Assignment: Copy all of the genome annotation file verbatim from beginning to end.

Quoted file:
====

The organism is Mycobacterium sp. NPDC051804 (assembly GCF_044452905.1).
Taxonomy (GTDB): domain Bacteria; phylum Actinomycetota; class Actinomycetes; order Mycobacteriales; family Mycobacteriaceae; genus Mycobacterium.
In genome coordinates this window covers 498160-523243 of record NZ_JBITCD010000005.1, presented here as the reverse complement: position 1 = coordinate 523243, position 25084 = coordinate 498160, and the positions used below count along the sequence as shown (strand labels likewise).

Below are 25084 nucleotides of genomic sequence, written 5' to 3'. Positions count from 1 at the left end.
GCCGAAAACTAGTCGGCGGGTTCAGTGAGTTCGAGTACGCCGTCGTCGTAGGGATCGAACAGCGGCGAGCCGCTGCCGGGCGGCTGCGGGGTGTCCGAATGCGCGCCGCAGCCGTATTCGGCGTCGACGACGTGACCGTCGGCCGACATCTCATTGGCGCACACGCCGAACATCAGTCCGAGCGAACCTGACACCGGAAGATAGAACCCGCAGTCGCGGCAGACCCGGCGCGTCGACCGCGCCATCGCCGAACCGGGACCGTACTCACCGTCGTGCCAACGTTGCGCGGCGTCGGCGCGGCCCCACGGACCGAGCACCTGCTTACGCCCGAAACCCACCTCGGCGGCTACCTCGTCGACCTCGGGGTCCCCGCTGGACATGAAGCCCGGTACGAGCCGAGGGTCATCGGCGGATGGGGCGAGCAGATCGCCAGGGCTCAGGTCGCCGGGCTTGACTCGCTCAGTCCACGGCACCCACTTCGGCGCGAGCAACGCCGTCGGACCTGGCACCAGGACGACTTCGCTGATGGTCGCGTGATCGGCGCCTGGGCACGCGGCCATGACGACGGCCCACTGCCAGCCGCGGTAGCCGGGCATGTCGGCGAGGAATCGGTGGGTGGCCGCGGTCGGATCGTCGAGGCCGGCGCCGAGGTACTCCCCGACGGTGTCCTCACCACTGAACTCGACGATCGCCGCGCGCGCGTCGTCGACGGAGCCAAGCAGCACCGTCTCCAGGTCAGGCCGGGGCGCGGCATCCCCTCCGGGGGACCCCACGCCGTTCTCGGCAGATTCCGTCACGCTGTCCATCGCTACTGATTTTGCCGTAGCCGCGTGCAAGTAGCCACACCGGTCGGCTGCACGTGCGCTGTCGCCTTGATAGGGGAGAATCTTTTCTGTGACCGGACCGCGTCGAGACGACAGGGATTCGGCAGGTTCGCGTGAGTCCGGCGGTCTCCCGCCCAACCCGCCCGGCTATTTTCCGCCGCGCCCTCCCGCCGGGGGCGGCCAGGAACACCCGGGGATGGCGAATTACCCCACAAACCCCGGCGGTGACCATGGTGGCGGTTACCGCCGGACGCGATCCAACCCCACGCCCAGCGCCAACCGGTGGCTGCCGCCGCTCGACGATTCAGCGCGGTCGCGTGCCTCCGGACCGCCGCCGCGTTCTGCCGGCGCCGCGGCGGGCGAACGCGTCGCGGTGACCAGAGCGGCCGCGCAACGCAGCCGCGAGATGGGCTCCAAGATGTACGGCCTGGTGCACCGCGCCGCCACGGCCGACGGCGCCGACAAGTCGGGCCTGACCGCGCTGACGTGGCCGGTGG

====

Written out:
The organism is Mycobacterium sp. NPDC051804 (assembly GCF_044452905.1).
Taxonomy (GTDB): domain Bacteria; phylum Actinomycetota; class Actinomycetes; order Mycobacteriales; family Mycobacteriaceae; genus Mycobacterium.
In genome coordinates this window covers 498160-523243 of record NZ_JBITCD010000005.1, presented here as the reverse complement: position 1 = coordinate 523243, position 25084 = coordinate 498160, and the positions used below count along the sequence as shown (strand labels likewise).

Below are 25084 nucleotides of genomic sequence, written 5' to 3'. Positions count from 1 at the left end.
GCCGAAAACTAGTCGGCGGGTTCAGTGAGTTCGAGTACGCCGTCGTCGTAGGGATCGAACAGCGGCGAGCCGCTGCCGGGCGGCTGCGGGGTGTCCGAATGCGCGCCGCAGCCGTATTCGGCGTCGACGACGTGACCGTCGGCCGACATCTCATTGGCGCACACGCCGAACATCAGTCCGAGCGAACCTGACACCGGAAGATAGAACCCGCAGTCGCGGCAGACCCGGCGCGTCGACCGCGCCATCGCCGAACCGGGACCGTACTCACCGTCGTGCCAACGTTGCGCGGCGTCGGCGCGGCCCCACGGACCGAGCACCTGCTTACGCCCGAAACCCACCTCGGCGGCTACCTCGTCGACCTCGGGGTCCCCGCTGGACATGAAGCCCGGTACGAGCCGAGGGTCATCGGCGGATGGGGCGAGCAGATCGCCAGGGCTCAGGTCGCCGGGCTTGACTCGCTCAGTCCACGGCACCCACTTCGGCGCGAGCAACGCCGTCGGACCTGGCACCAGGACGACTTCGCTGATGGTCGCGTGATCGGCGCCTGGGCACGCGGCCATGACGACGGCCCACTGCCAGCCGCGGTAGCCGGGCATGTCGGCGAGGAATCGGTGGGTGGCCGCGGTCGGATCGTCGAGGCCGGCGCCGAGGTACTCCCCGACGGTGTCCTCACCACTGAACTCGACGATCGCCGCGCGCGCGTCGTCGACGGAGCCAAGCAGCACCGTCTCCAGGTCAGGCCGGGGCGCGGCATCCCCTCCGGGGGACCCCACGCCGTTCTCGGCAGATTCCGTCACGCTGTCCATCGCTACTGATTTTGCCGTAGCCGCGTGCAAGTAGCCACACCGGTCGGCTGCACGTGCGCTGTCGCCTTGATAGGGGAGAATCTTTTCTGTGACCGGACCGCGTCGAGACGACAGGGATTCGGCAGGTTCGCGTGAGTCCGGCGGTCTCCCGCCCAACCCGCCCGGCTATTTTCCGCCGCGCCCTCCCGCCGGGGGCGGCCAGGAACACCCGGGGATGGCGAATTACCCCACAAACCCCGGCGGTGACCATGGTGGCGGTTACCGCCGGACGCGATCCAACCCCACGCCCAGCGCCAACCGGTGGCTGCCGCCGCTCGACGATTCAGCGCGGTCGCGTGCCTCCGGACCGCCGCCGCGTTCTGCCGGCGCCGCGGCGGGCGAACGCGTCGCGGTGACCAGAGCGGCCGCGCAACGCAGCCGCGAGATGGGCTCCAAGATGTACGGCCTGGTGCACCGCGCCGCCACGGCCGACGGCGCCGACAAGTCGGGCCTGACCGCGCTGACGTGGCCGGTGG